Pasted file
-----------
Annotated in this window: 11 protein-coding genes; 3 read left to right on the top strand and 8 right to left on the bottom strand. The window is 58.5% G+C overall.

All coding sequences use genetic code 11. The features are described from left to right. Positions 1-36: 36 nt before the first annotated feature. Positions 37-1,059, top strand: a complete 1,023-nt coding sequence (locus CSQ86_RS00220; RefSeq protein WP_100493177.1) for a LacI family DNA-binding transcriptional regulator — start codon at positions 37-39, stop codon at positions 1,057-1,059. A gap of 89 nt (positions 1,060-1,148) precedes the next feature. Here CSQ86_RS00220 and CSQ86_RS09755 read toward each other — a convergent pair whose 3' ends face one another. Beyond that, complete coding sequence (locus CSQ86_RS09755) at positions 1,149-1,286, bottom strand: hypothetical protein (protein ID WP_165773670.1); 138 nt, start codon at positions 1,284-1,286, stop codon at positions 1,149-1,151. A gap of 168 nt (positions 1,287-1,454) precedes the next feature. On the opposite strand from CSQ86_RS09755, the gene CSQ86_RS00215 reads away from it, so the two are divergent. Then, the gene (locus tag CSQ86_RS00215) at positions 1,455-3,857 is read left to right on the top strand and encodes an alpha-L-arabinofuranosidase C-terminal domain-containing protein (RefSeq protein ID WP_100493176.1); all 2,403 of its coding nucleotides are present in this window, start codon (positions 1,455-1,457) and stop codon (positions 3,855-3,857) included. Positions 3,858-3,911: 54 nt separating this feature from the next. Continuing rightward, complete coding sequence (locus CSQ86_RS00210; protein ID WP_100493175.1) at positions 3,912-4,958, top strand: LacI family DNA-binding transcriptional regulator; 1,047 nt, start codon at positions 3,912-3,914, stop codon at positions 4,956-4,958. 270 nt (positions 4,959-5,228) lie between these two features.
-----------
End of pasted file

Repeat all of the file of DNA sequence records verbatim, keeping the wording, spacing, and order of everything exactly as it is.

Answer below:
Annotated in this window: 11 protein-coding genes; 3 read left to right on the top strand and 8 right to left on the bottom strand. The window is 58.5% G+C overall.

All coding sequences use genetic code 11. The features are described from left to right. Positions 1-36: 36 nt before the first annotated feature. Positions 37-1,059, top strand: a complete 1,023-nt coding sequence (locus CSQ86_RS00220; RefSeq protein WP_100493177.1) for a LacI family DNA-binding transcriptional regulator — start codon at positions 37-39, stop codon at positions 1,057-1,059. A gap of 89 nt (positions 1,060-1,148) precedes the next feature. Here CSQ86_RS00220 and CSQ86_RS09755 read toward each other — a convergent pair whose 3' ends face one another. Beyond that, complete coding sequence (locus CSQ86_RS09755) at positions 1,149-1,286, bottom strand: hypothetical protein (protein ID WP_165773670.1); 138 nt, start codon at positions 1,284-1,286, stop codon at positions 1,149-1,151. A gap of 168 nt (positions 1,287-1,454) precedes the next feature. On the opposite strand from CSQ86_RS09755, the gene CSQ86_RS00215 reads away from it, so the two are divergent. Then, the gene (locus tag CSQ86_RS00215) at positions 1,455-3,857 is read left to right on the top strand and encodes an alpha-L-arabinofuranosidase C-terminal domain-containing protein (RefSeq protein ID WP_100493176.1); all 2,403 of its coding nucleotides are present in this window, start codon (positions 1,455-1,457) and stop codon (positions 3,855-3,857) included. Positions 3,858-3,911: 54 nt separating this feature from the next. Continuing rightward, complete coding sequence (locus CSQ86_RS00210; protein ID WP_100493175.1) at positions 3,912-4,958, top strand: LacI family DNA-binding transcriptional regulator; 1,047 nt, start codon at positions 3,912-3,914, stop codon at positions 4,956-4,958. 270 nt (positions 4,959-5,228) lie between these two features.